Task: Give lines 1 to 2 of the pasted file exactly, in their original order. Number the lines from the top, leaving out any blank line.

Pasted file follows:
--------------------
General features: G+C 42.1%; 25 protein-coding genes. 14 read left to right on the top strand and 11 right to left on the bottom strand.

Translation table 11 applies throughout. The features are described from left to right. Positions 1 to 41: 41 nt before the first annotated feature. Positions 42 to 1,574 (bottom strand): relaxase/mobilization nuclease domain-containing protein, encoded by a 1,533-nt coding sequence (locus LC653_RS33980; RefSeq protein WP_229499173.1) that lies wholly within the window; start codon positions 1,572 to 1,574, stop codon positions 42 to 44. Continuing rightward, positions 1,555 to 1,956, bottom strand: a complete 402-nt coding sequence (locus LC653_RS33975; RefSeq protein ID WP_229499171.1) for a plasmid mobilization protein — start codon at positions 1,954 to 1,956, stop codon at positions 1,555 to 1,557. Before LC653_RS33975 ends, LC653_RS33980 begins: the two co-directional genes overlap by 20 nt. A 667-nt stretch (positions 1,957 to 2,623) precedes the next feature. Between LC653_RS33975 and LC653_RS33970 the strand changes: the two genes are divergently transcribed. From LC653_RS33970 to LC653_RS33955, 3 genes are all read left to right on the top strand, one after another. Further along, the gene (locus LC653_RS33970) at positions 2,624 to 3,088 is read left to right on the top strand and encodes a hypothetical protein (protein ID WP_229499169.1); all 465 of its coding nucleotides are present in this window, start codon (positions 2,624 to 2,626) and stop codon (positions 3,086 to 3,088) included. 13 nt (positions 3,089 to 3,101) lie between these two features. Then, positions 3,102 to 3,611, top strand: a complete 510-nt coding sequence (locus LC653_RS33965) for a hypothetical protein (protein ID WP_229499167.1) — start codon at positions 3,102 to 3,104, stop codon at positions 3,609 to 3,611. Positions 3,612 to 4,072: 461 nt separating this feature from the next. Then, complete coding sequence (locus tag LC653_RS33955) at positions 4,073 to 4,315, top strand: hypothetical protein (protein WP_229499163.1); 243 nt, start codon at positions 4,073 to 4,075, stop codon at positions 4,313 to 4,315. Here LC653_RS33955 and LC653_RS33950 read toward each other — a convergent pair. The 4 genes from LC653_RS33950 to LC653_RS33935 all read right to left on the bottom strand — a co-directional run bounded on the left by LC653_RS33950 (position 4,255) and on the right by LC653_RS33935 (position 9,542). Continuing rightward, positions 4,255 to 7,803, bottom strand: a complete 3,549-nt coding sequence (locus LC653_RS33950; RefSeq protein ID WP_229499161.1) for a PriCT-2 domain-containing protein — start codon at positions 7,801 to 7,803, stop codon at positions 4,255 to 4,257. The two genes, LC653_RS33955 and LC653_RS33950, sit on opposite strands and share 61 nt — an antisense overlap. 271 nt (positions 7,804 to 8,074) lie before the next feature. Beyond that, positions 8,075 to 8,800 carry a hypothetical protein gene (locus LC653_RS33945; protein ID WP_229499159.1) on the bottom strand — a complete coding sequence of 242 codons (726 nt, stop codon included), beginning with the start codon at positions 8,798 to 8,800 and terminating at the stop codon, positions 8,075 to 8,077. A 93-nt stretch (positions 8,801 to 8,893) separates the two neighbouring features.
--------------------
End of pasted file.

General features: G+C 42.1%; 25 protein-coding genes. 14 read left to right on the top strand and 11 right to left on the bottom strand.

Translation table 11 applies throughout. The features are described from left to right. Positions 1 to 41: 41 nt before the first annotated feature. Positions 42 to 1,574 (bottom strand): relaxase/mobilization nuclease domain-containing protein, encoded by a 1,533-nt coding sequence (locus LC653_RS33980; RefSeq protein WP_229499173.1) that lies wholly within the window; start codon positions 1,572 to 1,574, stop codon positions 42 to 44. Continuing rightward, positions 1,555 to 1,956, bottom strand: a complete 402-nt coding sequence (locus LC653_RS33975; RefSeq protein ID WP_229499171.1) for a plasmid mobilization protein — start codon at positions 1,954 to 1,956, stop codon at positions 1,555 to 1,557. Before LC653_RS33975 ends, LC653_RS33980 begins: the two co-directional genes overlap by 20 nt. A 667-nt stretch (positions 1,957 to 2,623) precedes the next feature. Between LC653_RS33975 and LC653_RS33970 the strand changes: the two genes are divergently transcribed. From LC653_RS33970 to LC653_RS33955, 3 genes are all read left to right on the top strand, one after another. Further along, the gene (locus LC653_RS33970) at positions 2,624 to 3,088 is read left to right on the top strand and encodes a hypothetical protein (protein ID WP_229499169.1); all 465 of its coding nucleotides are present in this window, start codon (positions 2,624 to 2,626) and stop codon (positions 3,086 to 3,088) included. 13 nt (positions 3,089 to 3,101) lie between these two features. Then, positions 3,102 to 3,611, top strand: a complete 510-nt coding sequence (locus LC653_RS33965) for a hypothetical protein (protein ID WP_229499167.1) — start codon at positions 3,102 to 3,104, stop codon at positions 3,609 to 3,611. Positions 3,612 to 4,072: 461 nt separating this feature from the next. Then, complete coding sequence (locus tag LC653_RS33955) at positions 4,073 to 4,315, top strand: hypothetical protein (protein WP_229499163.1); 243 nt, start codon at positions 4,073 to 4,075, stop codon at positions 4,313 to 4,315. Here LC653_RS33955 and LC653_RS33950 read toward each other — a convergent pair. The 4 genes from LC653_RS33950 to LC653_RS33935 all read right to left on the bottom strand — a co-directional run bounded on the left by LC653_RS33950 (position 4,255) and on the right by LC653_RS33935 (position 9,542). Continuing rightward, positions 4,255 to 7,803, bottom strand: a complete 3,549-nt coding sequence (locus LC653_RS33950; RefSeq protein ID WP_229499161.1) for a PriCT-2 domain-containing protein — start codon at positions 7,801 to 7,803, stop codon at positions 4,255 to 4,257. The two genes, LC653_RS33955 and LC653_RS33950, sit on opposite strands and share 61 nt — an antisense overlap. 271 nt (positions 7,804 to 8,074) lie before the next feature. Beyond that, positions 8,075 to 8,800 carry a hypothetical protein gene (locus LC653_RS33945; protein ID WP_229499159.1) on the bottom strand — a complete coding sequence of 242 codons (726 nt, stop codon included), beginning with the start codon at positions 8,798 to 8,800 and terminating at the stop codon, positions 8,075 to 8,077. A 93-nt stretch (positions 8,801 to 8,893) separates the two neighbouring features.